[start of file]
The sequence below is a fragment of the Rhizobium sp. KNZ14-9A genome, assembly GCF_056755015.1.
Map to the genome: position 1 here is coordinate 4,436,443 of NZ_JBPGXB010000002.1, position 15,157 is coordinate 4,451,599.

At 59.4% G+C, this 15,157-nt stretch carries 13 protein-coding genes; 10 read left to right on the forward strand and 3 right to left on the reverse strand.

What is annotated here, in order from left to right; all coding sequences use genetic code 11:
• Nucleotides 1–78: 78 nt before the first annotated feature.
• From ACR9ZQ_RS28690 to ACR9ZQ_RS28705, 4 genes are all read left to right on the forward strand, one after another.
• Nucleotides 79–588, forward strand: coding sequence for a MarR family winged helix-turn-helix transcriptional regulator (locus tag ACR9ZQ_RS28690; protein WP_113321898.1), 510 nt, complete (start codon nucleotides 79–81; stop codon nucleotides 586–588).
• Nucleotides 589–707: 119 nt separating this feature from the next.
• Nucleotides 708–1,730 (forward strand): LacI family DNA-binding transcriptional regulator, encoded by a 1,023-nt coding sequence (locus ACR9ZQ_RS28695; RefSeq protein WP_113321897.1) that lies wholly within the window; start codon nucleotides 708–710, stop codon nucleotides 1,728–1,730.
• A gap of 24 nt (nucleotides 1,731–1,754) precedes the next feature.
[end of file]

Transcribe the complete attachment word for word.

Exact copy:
The sequence below is a fragment of the Rhizobium sp. KNZ14-9A genome, assembly GCF_056755015.1.
Map to the genome: position 1 here is coordinate 4,436,443 of NZ_JBPGXB010000002.1, position 15,157 is coordinate 4,451,599.

At 59.4% G+C, this 15,157-nt stretch carries 13 protein-coding genes; 10 read left to right on the forward strand and 3 right to left on the reverse strand.

What is annotated here, in order from left to right; all coding sequences use genetic code 11:
• Nucleotides 1–78: 78 nt before the first annotated feature.
• From ACR9ZQ_RS28690 to ACR9ZQ_RS28705, 4 genes are all read left to right on the forward strand, one after another.
• Nucleotides 79–588, forward strand: coding sequence for a MarR family winged helix-turn-helix transcriptional regulator (locus tag ACR9ZQ_RS28690; protein WP_113321898.1), 510 nt, complete (start codon nucleotides 79–81; stop codon nucleotides 586–588).
• Nucleotides 589–707: 119 nt separating this feature from the next.
• Nucleotides 708–1,730 (forward strand): LacI family DNA-binding transcriptional regulator, encoded by a 1,023-nt coding sequence (locus ACR9ZQ_RS28695; RefSeq protein WP_113321897.1) that lies wholly within the window; start codon nucleotides 708–710, stop codon nucleotides 1,728–1,730.
• A gap of 24 nt (nucleotides 1,731–1,754) precedes the next feature.